HOUSTON -- Speaking to reporters Sunday for the first time since he underwent major surgery on his right knee last month, Astros All-Star second baseman Jose Altuve maintains he'll be fully recovered in time for the start of Spring Training in three months.Altuve, who appeared at a private fan event
HOUSTON -- Speaking to reporters Sunday for the first time since he underwent major surgery on his right knee last month, Astros All-Star second baseman Jose Altuve maintains he'll be fully recovered in time for the start of Spring Training in three months.
Altuve, who appeared at a private fan event at Minute Maid Park, underwent surgery Oct. 19 to repair a patella (kneecap) avulsion fracture in his right knee. He played through knee pain for much of the second half of the season and the postseason.
Altuve, 28, was wearing a hinged knee brace on his right leg but walking under his own power Sunday. He said he's not able to do too much in the early stages of his rehab, but knows he has plenty of time to recover before mid-February.
"We have a lot of time before Spring Training," said Altuve, who will join Houston Rockets star James Harden as the co-marshals of the Thanksgiving parade in Houston next week. "We're not doing a lot. The only thing they told me is we're going to be 120 percent for the first day of Spring Training, and that's what really matters."
Altuve, a six-time All-Star and 2017 American League MVP, injured the knee sliding into second base in July at Colorado and was hobbled the rest of the season. Astros manager AJ Hinch said during the AL Championship Series that Altuve would have been on the disabled list had it been the regular season.
Coming off an MVP season in which he won his third batting title, Altuve hit .316 this year, with 13 homers and 61 RBIs in 137 games. It was the first time since his first full season in the Major Leagues (2012) in which he didn't play in at least 152 games.
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Altuve hit .276 with four homers and 15 RBIs in his final 127 at-bats after coming off the disabled list, and he batted .286 in the AL Division Series against Cleveland and .250 in the ALCS, which the Red Sox won in five games en route to the World Series title.
In addition to Altuve playing in pain, Lance McCullers pitched through a torn ulnar collateral ligament in his right elbow in the final week of the season and in five relief appearances in the playoffs. He underwent Tommy John surgery last week and will miss 2019.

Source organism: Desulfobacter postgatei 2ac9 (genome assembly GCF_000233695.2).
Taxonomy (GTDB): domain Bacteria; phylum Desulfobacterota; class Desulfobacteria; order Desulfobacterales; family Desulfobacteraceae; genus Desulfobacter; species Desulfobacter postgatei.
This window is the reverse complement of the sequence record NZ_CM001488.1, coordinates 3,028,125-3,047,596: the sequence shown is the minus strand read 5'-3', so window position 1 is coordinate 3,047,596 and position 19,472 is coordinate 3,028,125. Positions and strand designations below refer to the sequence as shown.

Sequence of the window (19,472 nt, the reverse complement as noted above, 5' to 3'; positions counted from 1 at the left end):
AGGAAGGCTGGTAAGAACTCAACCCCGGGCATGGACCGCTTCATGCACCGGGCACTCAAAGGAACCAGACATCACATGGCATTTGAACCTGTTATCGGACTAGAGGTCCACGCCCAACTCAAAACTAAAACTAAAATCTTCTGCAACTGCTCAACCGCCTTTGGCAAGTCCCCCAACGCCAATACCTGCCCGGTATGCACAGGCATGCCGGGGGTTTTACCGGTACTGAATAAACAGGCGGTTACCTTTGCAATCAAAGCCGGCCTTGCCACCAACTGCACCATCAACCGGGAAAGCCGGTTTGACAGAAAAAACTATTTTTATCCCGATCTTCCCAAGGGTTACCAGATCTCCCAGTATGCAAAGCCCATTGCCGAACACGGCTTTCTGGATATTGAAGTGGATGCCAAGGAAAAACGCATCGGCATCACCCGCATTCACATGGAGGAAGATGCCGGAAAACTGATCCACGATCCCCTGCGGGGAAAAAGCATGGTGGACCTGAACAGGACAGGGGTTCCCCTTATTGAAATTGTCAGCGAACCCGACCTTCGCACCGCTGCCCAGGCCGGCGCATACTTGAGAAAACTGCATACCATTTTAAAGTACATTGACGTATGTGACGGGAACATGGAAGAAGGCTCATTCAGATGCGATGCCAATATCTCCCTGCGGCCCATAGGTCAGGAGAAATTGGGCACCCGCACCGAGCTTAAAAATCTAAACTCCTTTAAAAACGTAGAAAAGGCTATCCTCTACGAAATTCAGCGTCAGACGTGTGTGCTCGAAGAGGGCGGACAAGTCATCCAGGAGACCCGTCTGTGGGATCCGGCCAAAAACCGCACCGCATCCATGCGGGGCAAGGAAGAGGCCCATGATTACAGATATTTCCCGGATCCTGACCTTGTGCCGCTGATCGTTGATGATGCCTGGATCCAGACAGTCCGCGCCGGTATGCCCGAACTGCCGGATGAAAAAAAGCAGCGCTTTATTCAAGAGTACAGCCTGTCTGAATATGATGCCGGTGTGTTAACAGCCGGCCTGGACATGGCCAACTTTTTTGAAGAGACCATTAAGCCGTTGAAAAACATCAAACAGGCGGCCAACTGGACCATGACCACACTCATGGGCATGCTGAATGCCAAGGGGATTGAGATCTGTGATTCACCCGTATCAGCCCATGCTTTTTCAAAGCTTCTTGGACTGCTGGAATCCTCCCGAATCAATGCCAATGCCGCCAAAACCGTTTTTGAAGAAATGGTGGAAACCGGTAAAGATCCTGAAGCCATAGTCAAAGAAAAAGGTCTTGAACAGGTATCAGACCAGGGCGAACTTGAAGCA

"I don't think a lot of guys were 100 percent, and that's what makes this team so beautiful because you just try to go out there and overcome adversity and play for each other, and that's what we did," Altuve said.
The Astros could look decidedly different next season, with key players such as pitcher Dallas Keuchel, infielder/outfielder Marwin Gonzalez, pitcher Charlie Morton, catcher Brian McCann and designated hitter Evan Gattis facing free agency. Keuchel, Gonzalez and Altuve are the longest tenured members of the Astros.
"It's crazy," Altuve said. "Obviously, I want all my teammates to come back next year. We all know how free agency works. I just hope the best happens for them -- Marwin, Dallas, Evan Gattis, Charlie Morton. I hope that we get them back, but at the same time I hope they have a good free agency and there's something good coming for them."
Altuve and Gonzalez, both of whom are from Venezuela, are extremely close and have been teammates since 2012. Altuve signed a five-year, $151 million contract extension with Houston last spring and said he knows it's time for the versatile Gonzalez to test his value on the market.
"I don't think there's a single team in MLB that doesn't like Marwin," Altuve said. "For me, he's the savior. You have a problem, you call Marwin. That's one of the reasons why it's going to be really hard to get him back because he's in such high demand right now."
Brian McTaggart has covered the Astros since 2004, and for MLB.com since 2009. Follow <ahref="http: twitter.com/brianmctaggart"="">@brianmctaggart on Twitter and listen to his podcast.</ahref="http:>